Neither Quick Nor Easy
Re “Life After Suicide,” by Ashley McKinless (3/19): This is an excellent article about what sounds like an excellent and still much-needed program. Our family certainly could have used a program like Loving Outreach for Survivors of Suicide back in 1991, when our mother walked into the tidal bay at the bottom of our street in the middle of a cold November night. It has taken us a very long time to come to some sort of peace with her death. We eventually got there, but it was neither quick nor easy. We can and do talk about her death now, trying to chip away at the stigma of suicide that remains pervasive even today.
Grief and Guilt
As a chaplain for the U.S. Department of Veterans Affairs, I find suicide is a pervasive part of my work, both with those who have attempted it and with the families and friends of those who completed suicide. I am gratified to see that there are people in the church who understand the intense grief, guilt and shame people feel and who are able to respond compassionately and pastorally.
Hear the Children
Re “From the Ashes” (Our Take, 3/19): God bless the kids of Parkland, Fla. May their voices be heard.
Re “Lent’s Honest Light,” by Richard Barry (3/19): At one point in my life, I was attending Mass each Tuesday at our local Catholic high school. It began at 7:15 a.m. and was absolutely over in less than 20 minutes. The priest, who was the school’s chaplain, had a wonderful gift for making a striking homily in—I kid you not—two or three sentences. I still remember and meditate on many of those 30-second homilies. If only all priests had that gift.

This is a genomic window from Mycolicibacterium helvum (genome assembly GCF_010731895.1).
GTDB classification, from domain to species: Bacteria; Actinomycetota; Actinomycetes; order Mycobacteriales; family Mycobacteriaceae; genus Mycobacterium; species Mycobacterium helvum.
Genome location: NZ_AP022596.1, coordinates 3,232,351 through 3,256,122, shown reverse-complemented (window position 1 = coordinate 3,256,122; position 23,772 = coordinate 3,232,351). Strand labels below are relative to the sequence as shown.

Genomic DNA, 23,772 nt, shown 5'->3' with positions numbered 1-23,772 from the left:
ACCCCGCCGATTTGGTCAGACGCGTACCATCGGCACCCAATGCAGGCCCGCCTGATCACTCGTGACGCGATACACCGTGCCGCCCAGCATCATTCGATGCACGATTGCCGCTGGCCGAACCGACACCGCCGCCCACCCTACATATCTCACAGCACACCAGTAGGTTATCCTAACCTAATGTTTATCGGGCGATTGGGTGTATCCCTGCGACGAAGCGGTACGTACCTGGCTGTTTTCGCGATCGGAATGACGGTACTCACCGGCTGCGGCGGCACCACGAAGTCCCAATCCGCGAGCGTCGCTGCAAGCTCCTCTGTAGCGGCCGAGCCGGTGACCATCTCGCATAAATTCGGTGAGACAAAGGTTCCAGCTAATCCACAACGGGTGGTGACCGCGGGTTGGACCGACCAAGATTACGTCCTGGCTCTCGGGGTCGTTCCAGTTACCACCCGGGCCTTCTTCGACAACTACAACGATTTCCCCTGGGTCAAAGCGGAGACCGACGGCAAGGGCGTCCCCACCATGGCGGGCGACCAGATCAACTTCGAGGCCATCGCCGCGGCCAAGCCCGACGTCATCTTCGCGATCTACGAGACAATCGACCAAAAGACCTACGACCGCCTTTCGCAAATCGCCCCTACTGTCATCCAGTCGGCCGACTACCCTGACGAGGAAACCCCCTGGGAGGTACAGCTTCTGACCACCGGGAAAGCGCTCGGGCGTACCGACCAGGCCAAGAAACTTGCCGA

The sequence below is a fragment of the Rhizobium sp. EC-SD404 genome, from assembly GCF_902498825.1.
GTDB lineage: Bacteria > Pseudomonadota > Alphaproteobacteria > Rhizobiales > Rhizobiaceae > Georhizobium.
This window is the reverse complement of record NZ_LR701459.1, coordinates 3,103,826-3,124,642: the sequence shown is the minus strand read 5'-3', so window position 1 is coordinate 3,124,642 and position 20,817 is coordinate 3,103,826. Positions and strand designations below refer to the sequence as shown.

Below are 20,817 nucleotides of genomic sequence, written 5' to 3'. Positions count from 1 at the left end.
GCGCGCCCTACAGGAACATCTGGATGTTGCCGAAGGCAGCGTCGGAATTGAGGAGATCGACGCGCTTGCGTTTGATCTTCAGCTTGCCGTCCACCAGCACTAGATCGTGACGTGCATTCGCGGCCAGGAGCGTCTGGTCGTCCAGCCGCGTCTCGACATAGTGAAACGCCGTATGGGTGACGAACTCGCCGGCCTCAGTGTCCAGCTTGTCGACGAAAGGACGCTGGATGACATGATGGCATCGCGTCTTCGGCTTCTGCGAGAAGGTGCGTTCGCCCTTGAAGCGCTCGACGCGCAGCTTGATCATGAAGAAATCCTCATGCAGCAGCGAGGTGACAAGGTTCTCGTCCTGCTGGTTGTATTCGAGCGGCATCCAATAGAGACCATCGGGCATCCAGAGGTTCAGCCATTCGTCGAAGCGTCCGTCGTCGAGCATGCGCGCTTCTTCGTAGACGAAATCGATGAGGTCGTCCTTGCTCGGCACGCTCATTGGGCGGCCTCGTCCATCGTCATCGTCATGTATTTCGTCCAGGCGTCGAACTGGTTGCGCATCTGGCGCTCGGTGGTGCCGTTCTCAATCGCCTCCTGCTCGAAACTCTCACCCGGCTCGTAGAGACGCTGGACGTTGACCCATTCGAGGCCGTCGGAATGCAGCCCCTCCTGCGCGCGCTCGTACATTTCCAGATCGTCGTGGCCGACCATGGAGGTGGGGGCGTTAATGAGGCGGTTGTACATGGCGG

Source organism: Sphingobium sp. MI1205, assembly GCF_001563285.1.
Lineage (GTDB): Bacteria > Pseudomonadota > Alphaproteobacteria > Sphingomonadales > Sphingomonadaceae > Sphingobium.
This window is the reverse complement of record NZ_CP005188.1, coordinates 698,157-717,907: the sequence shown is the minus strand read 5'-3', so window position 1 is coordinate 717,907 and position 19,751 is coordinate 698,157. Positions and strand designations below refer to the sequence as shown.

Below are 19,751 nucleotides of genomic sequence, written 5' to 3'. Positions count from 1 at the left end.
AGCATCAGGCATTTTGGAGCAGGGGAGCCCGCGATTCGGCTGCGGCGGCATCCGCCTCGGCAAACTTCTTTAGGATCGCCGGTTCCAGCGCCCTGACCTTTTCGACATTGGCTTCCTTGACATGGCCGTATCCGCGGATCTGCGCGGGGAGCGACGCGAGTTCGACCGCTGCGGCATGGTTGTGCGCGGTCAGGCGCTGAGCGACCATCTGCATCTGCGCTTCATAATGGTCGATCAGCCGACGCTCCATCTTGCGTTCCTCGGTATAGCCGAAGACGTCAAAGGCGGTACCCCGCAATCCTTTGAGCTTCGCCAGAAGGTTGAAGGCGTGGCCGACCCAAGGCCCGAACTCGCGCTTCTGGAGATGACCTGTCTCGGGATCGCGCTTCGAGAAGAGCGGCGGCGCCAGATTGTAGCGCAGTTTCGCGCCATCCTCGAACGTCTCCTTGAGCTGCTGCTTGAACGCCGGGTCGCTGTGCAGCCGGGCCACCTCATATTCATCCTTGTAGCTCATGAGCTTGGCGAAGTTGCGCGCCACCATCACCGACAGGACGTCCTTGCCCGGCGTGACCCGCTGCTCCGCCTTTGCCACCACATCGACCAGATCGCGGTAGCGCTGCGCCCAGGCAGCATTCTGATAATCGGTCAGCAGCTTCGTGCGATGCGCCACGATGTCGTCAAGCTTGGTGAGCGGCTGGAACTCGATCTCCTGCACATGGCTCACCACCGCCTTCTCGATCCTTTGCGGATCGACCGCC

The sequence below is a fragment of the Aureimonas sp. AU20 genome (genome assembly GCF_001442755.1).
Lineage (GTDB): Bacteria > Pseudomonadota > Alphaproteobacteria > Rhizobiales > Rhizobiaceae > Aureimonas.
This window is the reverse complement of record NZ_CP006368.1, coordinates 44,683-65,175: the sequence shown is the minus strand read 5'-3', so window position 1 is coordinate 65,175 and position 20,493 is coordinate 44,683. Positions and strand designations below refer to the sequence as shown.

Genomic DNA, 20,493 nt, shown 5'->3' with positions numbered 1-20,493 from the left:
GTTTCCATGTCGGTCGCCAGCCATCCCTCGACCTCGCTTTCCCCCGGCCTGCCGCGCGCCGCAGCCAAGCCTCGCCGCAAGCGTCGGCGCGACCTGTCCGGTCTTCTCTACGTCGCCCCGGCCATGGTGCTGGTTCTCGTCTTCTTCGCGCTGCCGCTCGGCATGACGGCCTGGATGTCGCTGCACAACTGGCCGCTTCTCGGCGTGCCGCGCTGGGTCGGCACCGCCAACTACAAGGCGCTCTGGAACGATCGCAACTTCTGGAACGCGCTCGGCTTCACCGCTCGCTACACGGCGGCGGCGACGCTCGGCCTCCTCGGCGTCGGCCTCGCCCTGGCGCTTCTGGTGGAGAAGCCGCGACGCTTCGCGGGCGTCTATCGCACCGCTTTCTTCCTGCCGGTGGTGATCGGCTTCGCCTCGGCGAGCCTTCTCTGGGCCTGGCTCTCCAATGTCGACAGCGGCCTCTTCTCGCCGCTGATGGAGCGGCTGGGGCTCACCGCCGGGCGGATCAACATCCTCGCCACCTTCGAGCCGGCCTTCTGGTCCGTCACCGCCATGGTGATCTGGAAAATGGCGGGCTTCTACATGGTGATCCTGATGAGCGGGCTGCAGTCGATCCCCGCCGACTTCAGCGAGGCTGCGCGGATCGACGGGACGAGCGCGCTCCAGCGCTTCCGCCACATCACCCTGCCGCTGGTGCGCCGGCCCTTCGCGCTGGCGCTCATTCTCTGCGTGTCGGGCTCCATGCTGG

Thanks to Mr. Barry for sharing his Lenten experience. As a Catholic sister who has celebrated over 50 years of religious life, I am still blindsided by the lack of luster in my own prayer. Attendance at daily liturgies and reflection time are what I need and want to do to “improve my performance.”
Myrtle E. Keller
A Feature, Not a Bug
Re “Fixing Our Broken Political System,” by Kyle Gautreau (3/19): Our political system was never designed to function smoothly. Monarchies, dictatorships and autocracies function smoothly.
Re “Our Canine Kin,” by Antonio De Loera-Brust (3/19): American Wolf, by Nate Blakeslee, looks interesting. As to wolves and humans being alike, an argument could be made that we co-evolved with dogs (who came from wolves), which would make us some kind of blood brothers.
Re “Awaiting Morning in Moundsville,” by John Miller (2/19): The lead picture in the article is the northern end of the penitentiary in Moundsville, W.Va., as seen from the top of the Mound. I saw this as an unknowing tribute by the writer to one of Moundsville’s most famous citizens, the American novelist Davis Grubb. Mr. Grubb left the town at an early age, and like Wheeling’s great Keith Maillard, he never stopped writing about his hometown. The line I love most from Mr. Grubb is the one that I used when I argued one of the early prisoner rights cases before the West Virginia Supreme Court: “All visitors to Moundsville are shown two sights: an ancient Adena burial mound and the West Virginia State Penitentiary. One is the burial place of the unknown dead. The other is the burial place of the unknown living.”
H. John Rogers
New Martinsville, W.Va.
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